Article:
The American Foundry Society has refuted the results of a research study of which it once was a participant, stating that the "Lifecycle-Based Alternatives Analysis of Lead-Free Brass Substitutes in the Potable Water Supply System" project contains “incorrect conclusions” and is based on inaccurate data and methodologies. The project was conducted by Peter Sinsheimer, executive director of the sustainable technology and policy program at the University of California at Los Angeles (UCLA).
The study’s authors have not responded to the AFS statement.
AFS is a trade organization for North American metalcasting businesses, which it notes represent a $30.3-billion industry. Plumbing and water-handling products is one of numerous market sectors in which metal castings are critical considerations for manufacturers and consumers.
One issue shaping the research as well as the industry’s position on the issue is the 2011 Federal Safe Drinking Water Act, which required that all cast copper components used in potable water applications contain less than 0.25% lead.
AFS emphasized that “no-lead” alloys have been available and in production for more than two decades, and multiple no-lead alloys already available meet and exceed federal regulations. And, it noted that AFS members and other companies continue to research and introduce more no-lead brass alloys for potable water applications.
The Lead-Free Brass Substitutes project was initiated to determine the viability of safer alternatives to lead-containing copper and brass components used in water applications, and for several years AFS and some member companies served on the Advisory Committee for the project. AFS publicly withdrew from the project in February 2016, announcing that the direction of the research lacked “a sufficiently robust analysis and as a result promotes a single alloy as the best viable solution to meet the new legal requirements, while discounting other equally viable alloy alternatives.”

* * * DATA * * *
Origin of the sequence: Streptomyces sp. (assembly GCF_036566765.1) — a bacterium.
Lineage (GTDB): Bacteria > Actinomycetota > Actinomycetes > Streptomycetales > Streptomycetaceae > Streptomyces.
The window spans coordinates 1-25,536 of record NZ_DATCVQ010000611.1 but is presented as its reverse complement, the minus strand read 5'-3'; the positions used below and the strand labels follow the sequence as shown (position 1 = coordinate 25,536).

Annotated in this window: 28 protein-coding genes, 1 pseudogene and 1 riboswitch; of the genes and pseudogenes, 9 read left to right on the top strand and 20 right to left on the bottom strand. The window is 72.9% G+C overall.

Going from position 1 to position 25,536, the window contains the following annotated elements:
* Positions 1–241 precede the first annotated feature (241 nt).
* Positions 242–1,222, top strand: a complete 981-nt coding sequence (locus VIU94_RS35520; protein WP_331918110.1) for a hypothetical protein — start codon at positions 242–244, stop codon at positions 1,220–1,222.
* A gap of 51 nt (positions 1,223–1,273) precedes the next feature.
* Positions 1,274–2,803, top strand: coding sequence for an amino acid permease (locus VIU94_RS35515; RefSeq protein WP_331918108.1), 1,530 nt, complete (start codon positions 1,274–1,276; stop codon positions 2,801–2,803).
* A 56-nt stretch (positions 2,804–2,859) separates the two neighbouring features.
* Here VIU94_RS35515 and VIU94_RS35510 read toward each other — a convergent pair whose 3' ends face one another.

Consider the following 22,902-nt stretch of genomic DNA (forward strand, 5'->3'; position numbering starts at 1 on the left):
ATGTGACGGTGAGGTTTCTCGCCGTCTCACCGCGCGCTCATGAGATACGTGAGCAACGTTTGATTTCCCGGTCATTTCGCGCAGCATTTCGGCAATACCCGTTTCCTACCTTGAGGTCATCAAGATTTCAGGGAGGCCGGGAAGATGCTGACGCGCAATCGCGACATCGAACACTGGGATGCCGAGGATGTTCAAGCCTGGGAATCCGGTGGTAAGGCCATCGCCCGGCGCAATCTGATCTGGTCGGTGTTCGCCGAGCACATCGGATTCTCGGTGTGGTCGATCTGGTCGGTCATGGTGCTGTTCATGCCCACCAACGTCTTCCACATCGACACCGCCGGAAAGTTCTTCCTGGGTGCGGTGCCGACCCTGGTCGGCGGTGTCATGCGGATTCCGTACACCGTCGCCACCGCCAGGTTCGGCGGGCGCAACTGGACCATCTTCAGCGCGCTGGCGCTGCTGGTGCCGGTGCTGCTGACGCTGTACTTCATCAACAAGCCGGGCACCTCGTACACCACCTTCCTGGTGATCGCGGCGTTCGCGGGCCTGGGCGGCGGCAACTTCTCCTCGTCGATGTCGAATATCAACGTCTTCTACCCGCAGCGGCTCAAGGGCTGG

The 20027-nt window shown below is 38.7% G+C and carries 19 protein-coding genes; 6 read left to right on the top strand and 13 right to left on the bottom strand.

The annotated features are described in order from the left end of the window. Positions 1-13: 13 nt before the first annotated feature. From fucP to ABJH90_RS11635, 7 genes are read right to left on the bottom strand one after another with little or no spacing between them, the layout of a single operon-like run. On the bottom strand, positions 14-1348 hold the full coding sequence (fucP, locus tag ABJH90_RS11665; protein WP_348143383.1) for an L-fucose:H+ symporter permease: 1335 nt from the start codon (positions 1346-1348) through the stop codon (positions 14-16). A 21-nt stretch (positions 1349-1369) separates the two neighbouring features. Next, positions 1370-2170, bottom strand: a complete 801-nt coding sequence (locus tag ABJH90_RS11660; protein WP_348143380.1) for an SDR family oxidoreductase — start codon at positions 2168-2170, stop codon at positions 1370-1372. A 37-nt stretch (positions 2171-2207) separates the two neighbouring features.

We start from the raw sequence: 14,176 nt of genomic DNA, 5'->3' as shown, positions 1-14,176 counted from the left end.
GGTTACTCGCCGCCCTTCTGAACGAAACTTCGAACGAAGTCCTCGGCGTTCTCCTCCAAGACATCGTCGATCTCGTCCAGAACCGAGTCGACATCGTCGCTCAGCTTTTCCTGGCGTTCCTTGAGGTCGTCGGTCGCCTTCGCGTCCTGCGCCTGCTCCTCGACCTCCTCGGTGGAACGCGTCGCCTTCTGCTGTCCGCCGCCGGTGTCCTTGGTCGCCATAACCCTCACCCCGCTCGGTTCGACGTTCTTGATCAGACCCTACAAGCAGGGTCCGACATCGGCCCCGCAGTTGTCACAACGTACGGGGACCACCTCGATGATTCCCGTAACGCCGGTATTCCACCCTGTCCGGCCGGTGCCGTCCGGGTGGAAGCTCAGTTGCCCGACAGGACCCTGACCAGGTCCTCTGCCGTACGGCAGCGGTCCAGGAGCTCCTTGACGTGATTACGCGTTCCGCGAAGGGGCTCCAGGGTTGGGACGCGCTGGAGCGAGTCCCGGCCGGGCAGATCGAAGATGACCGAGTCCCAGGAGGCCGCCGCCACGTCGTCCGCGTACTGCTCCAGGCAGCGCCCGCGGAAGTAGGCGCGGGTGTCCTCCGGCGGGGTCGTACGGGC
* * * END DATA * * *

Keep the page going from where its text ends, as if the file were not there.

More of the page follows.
Several AFS member foundries that produce copper components had withdrawn prior to that.
In addition to the conduct of the research, AFS now explains that it disagrees with the project’s estimates regarding the future volume of cast no-lead components and alloys that will be required to meet those needs.
AFS stated that the study “contains many inaccuracies in the data and methodologies, and (it) contests the report’s conclusion that the use of copper bismuth alloys for potable water applications should be discontinued. Researchers incorrectly assumed scrap from alloy and component manufacturers cannot be recycled because it is a contaminant that cannot be separated from copper.”
In addition, the group noted that the researchers conducted all of the melt testing at a one location, which is not representative of others in the industry. AFS said it does not believe that the testing was conducted using metalcasting-industry standard procedures.
Also, only a few of the most common no-lead alloys were tested, and several prominent no-lead alloys are currently in commercial use but were not included in the research.
AFS also stated that the limited scale of testing did not include the effect of the total foundry manufacturing process, including melting, production, machining, and recycling.
“From the beginning of the UCLA project,” the group stated, “AFS raised red flags about the study because it seemed to be focused on identifying a single best commercial alloy for all applications. The marketplace has already demonstrated that multiple alloys are required, and this assumption that there could be a single alloy solution continues to raise questions that undermine the study.”